You can rebind the Caps Lock key, to mod, if you wish. See this mailing list item.

If your new key binding doesn't appear to work, double check it doesn't clash with an existing binding.

An example, binding to the mod4 (often 'Win') key:

    import XMonad

    main = xmonad defaultConfig {
                modMask = mod4Mask
              , terminal = "urxvt"

I don't want the focus to follow the mouse

Easy. There is a setting focusFollowsMouse in the xmonad.hs file; set it to False and restart with mod+q.

How do I configure pointer-follows-focus?

In your config, import XMonad.Actions.Warp from Xmonad contrib and

add this function:

pointerFollowsFocus :: Rational -> Rational -> X ()
pointerFollowsFocus h v = do
    dpy <- asks display
    root <- asks theRoot
    withFocused $ \w -> do
        wa <- io $ getWindowAttributes dpy w
        (sameRoot,_,w',_,_,_,_,_) <- io $ queryPointer dpy root
        if (sameRoot && w == w') then
            return ()
            io $ warpPointer dpy none w 0 0 0 0
                (fraction h (wa_width wa)) (fraction v (wa_height wa))
          where fraction x y = floor (x * fromIntegral y)

Then set the logHook in your config to “pointerFollowsFocus x y”. If you already have a logHook, append “

>> pointerFollowsFocus x y” to it. For example:

myLogHook = dynamicLogWithPP defaultPP { ppCurrent = xmobarColor "#60ff45" ""
                                       , ppVisible = xmobarColor "#fffff0" "" } >> pointerFollowsFocus 1 1

Alternatively, if you are using the darcs release, you can use the already defined XMonad.Actions.UpdatePointer:

myLogHook = dynamicLogWithPP .... >> updatePointer

Does xmonad support a statusbar?

Yes. The Hooks.DynamicLog and Hooks.ManageDocks modules are your friends for this purpose.

Arbitrary external programs may be used as a statusbar. See for example dzen or xmobar, an extensible status bar.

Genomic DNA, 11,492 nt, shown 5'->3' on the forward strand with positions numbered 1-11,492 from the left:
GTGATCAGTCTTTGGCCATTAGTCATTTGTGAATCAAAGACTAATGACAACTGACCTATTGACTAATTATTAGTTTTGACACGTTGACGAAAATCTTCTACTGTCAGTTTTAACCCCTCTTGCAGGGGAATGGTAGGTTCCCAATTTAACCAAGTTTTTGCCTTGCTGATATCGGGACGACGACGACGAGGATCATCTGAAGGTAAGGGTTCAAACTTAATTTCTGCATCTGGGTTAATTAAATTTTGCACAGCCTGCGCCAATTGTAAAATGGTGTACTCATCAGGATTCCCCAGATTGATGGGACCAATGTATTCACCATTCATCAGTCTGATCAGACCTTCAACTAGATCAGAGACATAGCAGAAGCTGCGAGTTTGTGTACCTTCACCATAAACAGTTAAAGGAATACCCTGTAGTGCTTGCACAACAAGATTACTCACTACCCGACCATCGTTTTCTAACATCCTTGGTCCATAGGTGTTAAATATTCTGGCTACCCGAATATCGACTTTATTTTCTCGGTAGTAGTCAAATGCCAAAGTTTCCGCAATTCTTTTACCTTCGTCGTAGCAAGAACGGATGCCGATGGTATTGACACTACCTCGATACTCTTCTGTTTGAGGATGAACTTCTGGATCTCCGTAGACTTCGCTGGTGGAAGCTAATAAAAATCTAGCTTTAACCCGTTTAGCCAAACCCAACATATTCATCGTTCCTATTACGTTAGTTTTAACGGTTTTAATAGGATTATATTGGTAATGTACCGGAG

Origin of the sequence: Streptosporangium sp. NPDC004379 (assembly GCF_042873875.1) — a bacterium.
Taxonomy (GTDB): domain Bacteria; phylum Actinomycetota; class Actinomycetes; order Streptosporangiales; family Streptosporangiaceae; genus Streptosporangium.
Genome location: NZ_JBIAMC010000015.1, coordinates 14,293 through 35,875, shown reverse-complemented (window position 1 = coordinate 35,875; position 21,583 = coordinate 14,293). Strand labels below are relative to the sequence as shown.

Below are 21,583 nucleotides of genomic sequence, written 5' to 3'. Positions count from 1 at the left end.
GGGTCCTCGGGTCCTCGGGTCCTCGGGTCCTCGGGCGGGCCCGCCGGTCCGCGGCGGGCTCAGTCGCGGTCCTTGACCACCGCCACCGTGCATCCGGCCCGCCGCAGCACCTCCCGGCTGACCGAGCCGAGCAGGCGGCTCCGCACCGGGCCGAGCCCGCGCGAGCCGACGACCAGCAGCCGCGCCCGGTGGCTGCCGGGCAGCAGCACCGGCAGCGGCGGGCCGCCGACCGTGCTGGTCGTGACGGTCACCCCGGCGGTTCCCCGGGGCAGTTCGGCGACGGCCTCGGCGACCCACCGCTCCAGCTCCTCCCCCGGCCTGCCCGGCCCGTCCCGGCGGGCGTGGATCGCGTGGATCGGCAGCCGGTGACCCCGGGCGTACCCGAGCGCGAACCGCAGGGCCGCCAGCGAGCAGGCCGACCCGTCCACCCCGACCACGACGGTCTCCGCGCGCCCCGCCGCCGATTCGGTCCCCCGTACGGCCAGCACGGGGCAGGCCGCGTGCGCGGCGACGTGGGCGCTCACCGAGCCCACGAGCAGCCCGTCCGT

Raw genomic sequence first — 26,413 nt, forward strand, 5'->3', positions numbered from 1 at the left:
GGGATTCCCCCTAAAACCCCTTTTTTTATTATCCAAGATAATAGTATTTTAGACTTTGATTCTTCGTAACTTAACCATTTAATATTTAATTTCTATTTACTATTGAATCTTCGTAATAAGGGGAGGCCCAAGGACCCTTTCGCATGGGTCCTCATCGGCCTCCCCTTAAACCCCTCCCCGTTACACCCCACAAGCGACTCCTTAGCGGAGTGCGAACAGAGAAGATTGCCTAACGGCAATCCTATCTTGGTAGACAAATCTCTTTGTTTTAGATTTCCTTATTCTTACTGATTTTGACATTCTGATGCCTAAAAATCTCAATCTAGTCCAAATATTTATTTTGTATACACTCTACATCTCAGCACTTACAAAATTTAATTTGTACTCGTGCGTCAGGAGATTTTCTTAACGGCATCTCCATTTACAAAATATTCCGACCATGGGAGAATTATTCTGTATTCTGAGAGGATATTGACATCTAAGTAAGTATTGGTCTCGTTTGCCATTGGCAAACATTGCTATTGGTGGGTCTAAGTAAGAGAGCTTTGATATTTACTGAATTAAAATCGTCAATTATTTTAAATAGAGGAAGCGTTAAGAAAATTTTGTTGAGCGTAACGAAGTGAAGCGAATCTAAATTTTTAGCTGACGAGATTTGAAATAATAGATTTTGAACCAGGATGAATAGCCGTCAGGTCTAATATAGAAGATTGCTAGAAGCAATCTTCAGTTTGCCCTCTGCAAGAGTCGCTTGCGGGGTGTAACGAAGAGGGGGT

xmonad lets you use any application as a 'statusbar', as long as it is visible in a given 'gap' on the screen, and has the override-redirect property set to true. Many status bar/dock programs already set this property, for example, dzen. To set other applications, you can sometimes use normal X resources. For example, to use xclock, launch it with

   xclock -digital -xrm '*overrideRedirect: True' -geometry 1024x30+0+0

And set a gap of (30,0,0,0) in Config.hs. A similar trick can be done for xsystray. Also in xmonad-darcs (will release as xmonad-0.9) see the Layout.Monitor module.

You can see screenshots of statusbars on the screenshots page.

You can also use Gnome or KDE trays and menus with xmonad. The Hooks.EwmhDesktops, Config.Desktop, Config.Gnome, Config.Kde, etc. modules make desktop environment status bars more useful with xmonad.

dzen status bars

xmonad's XMonadContrib library comes with a really easy function for getting a status bar working with dzen. To use it, simply have a ~/.xmonad/xmonad.hs containing:

    import XMonad
    import XMonad.Hooks.DynamicLog

    main = dzen xmonad

which will launch xmonad with dzen2 if found, set up with nice colours and workspace information. See Don's config example for more information or DynamicLog dzen's documentation.